Album Review: Lynx Cane- ‘The Spirit and It’s Fruits’

The Spirit and It’s Fruits is the latest full-length release from London, UK rapper Lynx Cane, a verbose, eclectic emcee unafraid to break boundaries. Cane delivered two quality projects last year in the evocative, dream-like Garden of Gethsemane and the deluxe version of his album At Your Wits’ End. These thought-provoking offerings captured and distilled his sound- music in an earthy, spiritual vein that inspires the listener to look within.

On The Spirit and It’s Fruits, the production takes on a glowing, warm note, as the graceful opener “El Roi” sets a wistful, mystical mood. From the get-go, Cane’s voice stands out, as he delivers bars with a deep baritone, and a textured, almost weathered delivery. Moving into the second track “Fruits”, a smoky, reflective beat is introduced, with pensive, minimalistic pianos swirling atop organic-sounding drums. This instrumental sets the ideal soundscape for Cane’s ruminative introspection, and he comes through with some poetic verses that are personal and philosophical in nature.

An album highlight appears in “The Spirit”, a track that pairs watery, immersive keys with glitchy percussion in a quirky, intriguing manner. Here, he delivers some of his most flexible flows, balancing dense wordplay with dynamic rhythms. “The Spirit” transitions smoothly into “Kingdom”, which differs from the preceding tracks due to its electronica-influenced sound. Vibrant synths are brought in as the song takes on a more upbeat pace, with distorted grime-inspired synth bass rumbling beneath. An interesting change of pace in the record’s sequencing, “Kingdom” provides much replay value.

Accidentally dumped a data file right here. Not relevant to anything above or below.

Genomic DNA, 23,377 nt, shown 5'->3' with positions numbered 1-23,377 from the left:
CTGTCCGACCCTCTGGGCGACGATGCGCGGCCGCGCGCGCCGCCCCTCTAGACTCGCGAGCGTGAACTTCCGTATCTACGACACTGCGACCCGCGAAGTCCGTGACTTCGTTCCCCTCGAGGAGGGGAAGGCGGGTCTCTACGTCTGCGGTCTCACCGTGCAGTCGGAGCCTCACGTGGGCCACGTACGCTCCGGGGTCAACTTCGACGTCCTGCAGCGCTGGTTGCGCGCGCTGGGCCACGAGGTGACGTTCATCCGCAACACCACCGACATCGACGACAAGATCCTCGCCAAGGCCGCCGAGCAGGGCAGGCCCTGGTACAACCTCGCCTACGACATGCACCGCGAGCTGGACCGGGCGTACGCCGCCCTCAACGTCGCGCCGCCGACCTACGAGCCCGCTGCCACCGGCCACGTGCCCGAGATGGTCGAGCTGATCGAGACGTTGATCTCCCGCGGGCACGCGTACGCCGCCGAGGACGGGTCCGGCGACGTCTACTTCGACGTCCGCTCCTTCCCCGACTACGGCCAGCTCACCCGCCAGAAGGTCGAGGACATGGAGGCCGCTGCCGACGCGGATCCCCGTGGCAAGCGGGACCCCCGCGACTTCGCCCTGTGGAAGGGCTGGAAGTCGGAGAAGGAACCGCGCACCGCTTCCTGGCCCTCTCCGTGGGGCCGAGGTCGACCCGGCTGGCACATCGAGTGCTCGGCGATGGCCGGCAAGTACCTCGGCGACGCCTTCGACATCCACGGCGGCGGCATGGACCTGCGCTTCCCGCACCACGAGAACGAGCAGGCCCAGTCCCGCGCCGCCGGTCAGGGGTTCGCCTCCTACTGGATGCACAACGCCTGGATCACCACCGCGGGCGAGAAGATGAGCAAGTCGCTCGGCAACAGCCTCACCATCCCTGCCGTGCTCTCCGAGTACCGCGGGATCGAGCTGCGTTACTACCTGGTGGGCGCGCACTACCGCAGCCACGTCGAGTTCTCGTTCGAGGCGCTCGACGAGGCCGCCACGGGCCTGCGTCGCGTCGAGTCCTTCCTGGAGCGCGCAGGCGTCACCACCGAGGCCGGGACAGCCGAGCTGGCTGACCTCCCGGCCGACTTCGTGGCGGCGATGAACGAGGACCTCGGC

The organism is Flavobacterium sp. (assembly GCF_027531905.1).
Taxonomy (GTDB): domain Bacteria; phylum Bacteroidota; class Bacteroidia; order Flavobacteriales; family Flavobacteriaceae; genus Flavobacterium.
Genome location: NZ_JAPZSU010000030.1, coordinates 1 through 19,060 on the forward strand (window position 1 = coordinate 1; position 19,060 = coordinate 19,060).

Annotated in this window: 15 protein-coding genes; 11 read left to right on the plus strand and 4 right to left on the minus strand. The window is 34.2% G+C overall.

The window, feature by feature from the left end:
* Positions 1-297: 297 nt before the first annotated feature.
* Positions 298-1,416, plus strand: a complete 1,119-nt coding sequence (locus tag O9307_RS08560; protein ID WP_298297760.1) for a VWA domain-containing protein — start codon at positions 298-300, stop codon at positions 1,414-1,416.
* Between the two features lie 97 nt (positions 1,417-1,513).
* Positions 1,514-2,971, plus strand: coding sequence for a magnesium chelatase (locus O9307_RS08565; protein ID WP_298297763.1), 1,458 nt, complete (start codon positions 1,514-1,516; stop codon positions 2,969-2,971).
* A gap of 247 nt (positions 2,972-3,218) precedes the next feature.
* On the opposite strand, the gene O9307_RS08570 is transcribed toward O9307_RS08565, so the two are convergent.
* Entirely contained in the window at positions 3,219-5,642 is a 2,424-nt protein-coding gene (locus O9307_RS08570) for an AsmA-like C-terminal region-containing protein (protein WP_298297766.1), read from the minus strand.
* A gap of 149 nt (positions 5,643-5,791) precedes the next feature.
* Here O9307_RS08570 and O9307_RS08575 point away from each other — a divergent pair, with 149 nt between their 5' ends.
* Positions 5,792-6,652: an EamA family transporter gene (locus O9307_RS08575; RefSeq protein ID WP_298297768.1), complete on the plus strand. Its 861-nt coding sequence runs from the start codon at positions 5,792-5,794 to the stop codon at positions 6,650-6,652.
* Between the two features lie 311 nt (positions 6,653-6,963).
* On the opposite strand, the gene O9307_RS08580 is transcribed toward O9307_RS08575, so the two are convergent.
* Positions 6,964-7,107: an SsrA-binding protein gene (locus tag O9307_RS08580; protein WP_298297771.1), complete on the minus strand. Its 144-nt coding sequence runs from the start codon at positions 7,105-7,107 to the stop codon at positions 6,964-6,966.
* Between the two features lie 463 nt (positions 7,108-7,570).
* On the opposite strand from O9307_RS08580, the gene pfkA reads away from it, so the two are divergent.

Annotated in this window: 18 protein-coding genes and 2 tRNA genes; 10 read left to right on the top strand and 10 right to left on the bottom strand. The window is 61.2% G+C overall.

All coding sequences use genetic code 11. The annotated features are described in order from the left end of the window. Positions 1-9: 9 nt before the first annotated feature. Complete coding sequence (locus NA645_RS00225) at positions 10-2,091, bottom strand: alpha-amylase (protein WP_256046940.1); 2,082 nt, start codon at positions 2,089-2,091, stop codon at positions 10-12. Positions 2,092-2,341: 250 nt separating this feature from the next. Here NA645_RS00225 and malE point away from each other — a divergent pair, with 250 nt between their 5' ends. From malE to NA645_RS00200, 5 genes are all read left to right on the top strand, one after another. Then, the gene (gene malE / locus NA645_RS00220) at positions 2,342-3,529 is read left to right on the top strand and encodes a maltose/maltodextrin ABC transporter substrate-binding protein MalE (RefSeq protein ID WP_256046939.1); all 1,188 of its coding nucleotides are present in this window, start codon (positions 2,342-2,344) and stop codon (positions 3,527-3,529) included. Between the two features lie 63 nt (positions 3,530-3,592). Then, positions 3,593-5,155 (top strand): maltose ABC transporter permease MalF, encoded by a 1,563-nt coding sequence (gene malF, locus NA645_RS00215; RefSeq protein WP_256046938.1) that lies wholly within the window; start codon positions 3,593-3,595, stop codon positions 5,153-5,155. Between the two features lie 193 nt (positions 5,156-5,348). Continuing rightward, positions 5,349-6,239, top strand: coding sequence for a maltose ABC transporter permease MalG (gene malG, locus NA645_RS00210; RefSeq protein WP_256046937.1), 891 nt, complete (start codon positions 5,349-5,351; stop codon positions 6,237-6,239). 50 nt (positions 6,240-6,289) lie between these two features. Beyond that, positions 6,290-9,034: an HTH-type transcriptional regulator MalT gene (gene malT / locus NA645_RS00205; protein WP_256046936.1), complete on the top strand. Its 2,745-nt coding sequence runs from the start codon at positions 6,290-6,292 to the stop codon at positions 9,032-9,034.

Some engaging tracks also appear towards the back half of the record, primarily the dark, expansive “Fire and Brimstone” and the uplifting “Spread Love”. On “Spread Love”, Cane gets in the groove as he reflects over his life, discussing his current situation and future ambitions. His flows are nimble and his content relatable, making this a memorable track worth re-visiting towards the culmination of the LP. Finally, the closer “Grief (Poem)” takes on an emotive mood and finishes the project on a high note, with moody, grandiose strings and elegant harps that sound as if they came from another world. Cane’s vocals here are rich and wistful in tone, and he provides lyrical imagery that paints vivid pictures in the listener’s mind.

Overall, The Spirit and It’s Fruits is a record dynamic in sound and pensive in tone, as it covers a breadth of styles sonically and touches on a variety of thought-provoking topics. Cane’s character-rich, deep vocals are highly suitable to many of the project’s laid-back, layered instrumentals, and his lyricism is engagingly poetic and eclectic. Following up two solid projects, The Spirit and It’s Fruits continues Cane’s run as a talented lyricist with a keen ear for intriguing instrumentals.

Listen to The Spirit and It’s Fruits here:

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